People were skeptical when Victory Brewing Company, a recently opened craft brewery in Downingtown, Pennsylvania, introduced a pilsner in 1996 called Prima Pils. India pale ales were on the ascent, and the two best-selling craft brands were Samuel Adams Boston Lager, a Vienna lager, and Pete’s Wicked Ale, a brown ale. Crisp, lighter-tasting (and lighter-colored), lower-alcohol pilsners were simply not in vogue. Bill Covaleski, a cofounder of Victory and its brewmaster, says that the startup’s handful of wholesalers were excited that the brewery would be releasing a packaged rather than a draft beer. But they were disappointed it was a pilsner.
“They were concerned, and rightfully so,” says Covaleski. Pilsner, the world’s most dominant beer style, had long been associated with the biggest brands in beer, from Budweiser to Yuengling. “Miller Lite was parading around as the true taste of a pilsner beer,” Covaleski says. “J.W. Dundee Honey Brown was marketing itself as a pilsner beer. [The wholesalers] were like, ‘You’re walking into the biggest battle ever. Everything’s a pilsner beer, and none of them taste like yours. This is not going to be easy.’”
But now, 23 years later, Prima Pils is the fourth best-selling product in Victory’s portfolio of more than 20 beers. What’s more, while it might have been a black swan in 1996, it’s now one of dozens of craft pilsners in the U.S. market, thanks to growing demand. Craft beer consumers, perhaps experiencing a little palate fatigue with über-hoppy IPAs, are driving more brewers to embrace this style of beer.
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Pilsner, a style born in present-day Czechia—the Czech Republic— in 1842, is a beer that craft consumers might have shied away from because of its historic association with large corporate brewers. But just as craft brewers have put their own spins on the IPA style, they’re changing up what goes into making pilsner, creating sharper, more distinct variations free of the sort of adjuncts and additives that appear in the macrobrands’ beers—with less bitterness and an almost sessionable alcohol content.
Peak Organic Brewing Co. in Portland, Maine, is one example. The brewery introduced its Fresh Cut pilsner in August 2013. It’s the company’s second best-selling beer, after an IPA. Peak’s market manager, Gabe Maggiotto, who works out of Washington, D.C., says many customers find the dry-hopped Fresh Cut to be a kind of crisp medium between lighter-tasting beers and those more bitter IPAs that dominate the craft market. “People get the hop aromas they love in IPAs,” he says, “but it’s low alcohol—4.6% [ABV]—and on the finish you have low bitterness.”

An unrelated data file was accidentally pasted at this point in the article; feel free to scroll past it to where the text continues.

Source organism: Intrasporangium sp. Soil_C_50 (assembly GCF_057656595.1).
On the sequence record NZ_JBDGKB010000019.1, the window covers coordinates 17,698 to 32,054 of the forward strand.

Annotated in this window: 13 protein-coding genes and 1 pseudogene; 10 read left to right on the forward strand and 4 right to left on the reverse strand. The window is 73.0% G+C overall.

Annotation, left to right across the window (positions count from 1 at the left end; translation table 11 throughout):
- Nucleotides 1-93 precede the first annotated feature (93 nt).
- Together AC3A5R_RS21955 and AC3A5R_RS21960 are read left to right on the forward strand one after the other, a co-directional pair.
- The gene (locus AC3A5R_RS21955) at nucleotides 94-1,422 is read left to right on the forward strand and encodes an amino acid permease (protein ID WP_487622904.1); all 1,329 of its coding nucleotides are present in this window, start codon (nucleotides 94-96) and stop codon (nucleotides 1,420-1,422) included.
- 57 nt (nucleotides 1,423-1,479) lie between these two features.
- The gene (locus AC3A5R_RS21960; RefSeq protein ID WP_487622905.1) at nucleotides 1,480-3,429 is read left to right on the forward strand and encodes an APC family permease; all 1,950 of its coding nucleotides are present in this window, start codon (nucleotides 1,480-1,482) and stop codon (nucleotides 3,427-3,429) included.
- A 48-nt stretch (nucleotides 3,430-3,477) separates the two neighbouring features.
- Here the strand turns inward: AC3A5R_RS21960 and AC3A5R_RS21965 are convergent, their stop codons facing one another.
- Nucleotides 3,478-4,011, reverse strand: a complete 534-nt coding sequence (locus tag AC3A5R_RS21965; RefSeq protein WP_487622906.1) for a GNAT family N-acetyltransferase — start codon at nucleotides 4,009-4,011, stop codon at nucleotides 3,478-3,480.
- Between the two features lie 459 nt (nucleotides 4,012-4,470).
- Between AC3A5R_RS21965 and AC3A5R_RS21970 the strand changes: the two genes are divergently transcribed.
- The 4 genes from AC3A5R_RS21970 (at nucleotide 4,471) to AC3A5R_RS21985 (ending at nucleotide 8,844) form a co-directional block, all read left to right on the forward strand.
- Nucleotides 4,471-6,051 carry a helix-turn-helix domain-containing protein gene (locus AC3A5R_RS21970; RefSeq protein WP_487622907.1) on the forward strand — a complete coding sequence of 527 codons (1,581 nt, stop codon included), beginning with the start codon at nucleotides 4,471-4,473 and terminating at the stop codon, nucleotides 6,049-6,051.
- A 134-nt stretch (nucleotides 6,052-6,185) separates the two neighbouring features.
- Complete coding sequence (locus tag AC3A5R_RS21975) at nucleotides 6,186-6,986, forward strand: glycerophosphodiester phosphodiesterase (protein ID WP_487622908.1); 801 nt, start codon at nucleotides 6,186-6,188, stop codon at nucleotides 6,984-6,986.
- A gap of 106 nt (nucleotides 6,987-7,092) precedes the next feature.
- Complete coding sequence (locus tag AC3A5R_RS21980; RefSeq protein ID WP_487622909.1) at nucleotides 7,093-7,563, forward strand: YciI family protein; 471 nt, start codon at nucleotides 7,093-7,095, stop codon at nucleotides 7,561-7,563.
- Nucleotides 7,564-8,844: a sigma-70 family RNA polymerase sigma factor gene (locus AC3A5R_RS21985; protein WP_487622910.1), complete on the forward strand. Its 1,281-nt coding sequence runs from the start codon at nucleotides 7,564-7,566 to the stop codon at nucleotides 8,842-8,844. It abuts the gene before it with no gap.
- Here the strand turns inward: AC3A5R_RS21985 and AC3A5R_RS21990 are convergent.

That might be the key to pilsner’s success beyond the macromarket: a lighter taste and less of a kick (or “lower gravity,” in beer parlance). The Brewers Association—the main trade group for smaller, independent breweries—commissioned a survey in May 2018 in which 1,008 craft drinkers were asked which types of beer they were more or less interested in drinking. Fifty-two percent of those who identified as weekly craft drinkers, and 47 percent overall, chose “crisp” beer styles, which include pilsners. No other types—including juicy/hazy, hoppy, fruity, and tart—commanded such high shares, according to the survey.
When Yuengling in Pottsville, Pennsylvania, introduced its first new core brand in 17 years in May 2018, the brewery’s team picked a pilsner after conducting its own market research. “When we did so,” says Jen Yuengling, a member of the family-owned company’s sixth generation and its vice president of operations, “we found that nearly 85 percent of beer is consumed in the refreshment category. Nearly 60 percent of the consumers we surveyed showed a strong intent to purchase a Yuengling Golden Pilsner.”
Make no mistake: Macrobrands like Budweiser and Miller Lite still dominate the pilsner market. And IPAs are still rapidly outselling pilsners in the craft category, according to the Chicago-based marketing firm IRI. Ryan Stredney, a public relations specialist at IRI, says retailers sold nearly $40 million in packaged craft pilsners in 2018—compared with almost $1.5 billion in IPA sales.
Bill Covaleski has seen longer odds for craft pilsner, though. Underlining Jen Yuengling’s rationale for a new pilsner in 2018, he, too, points to refreshment as a main driver for Victory’s decision in 1996 and one that should buoy pilsner’s current rising popularity among craft consumers. Pilsner’s lower alcohol content and drier body can help it stand out naturally in America’s juicy, hazy, hoppy craft market. Says Covaleski, “It’s the perfect place for [pilsner] beer.”
Tom Acitelli is the author of The Audacity of Hops: The History of America’s Craft Beer Revolution and American Wine: A Coming-of-Age Story, among other books on booze.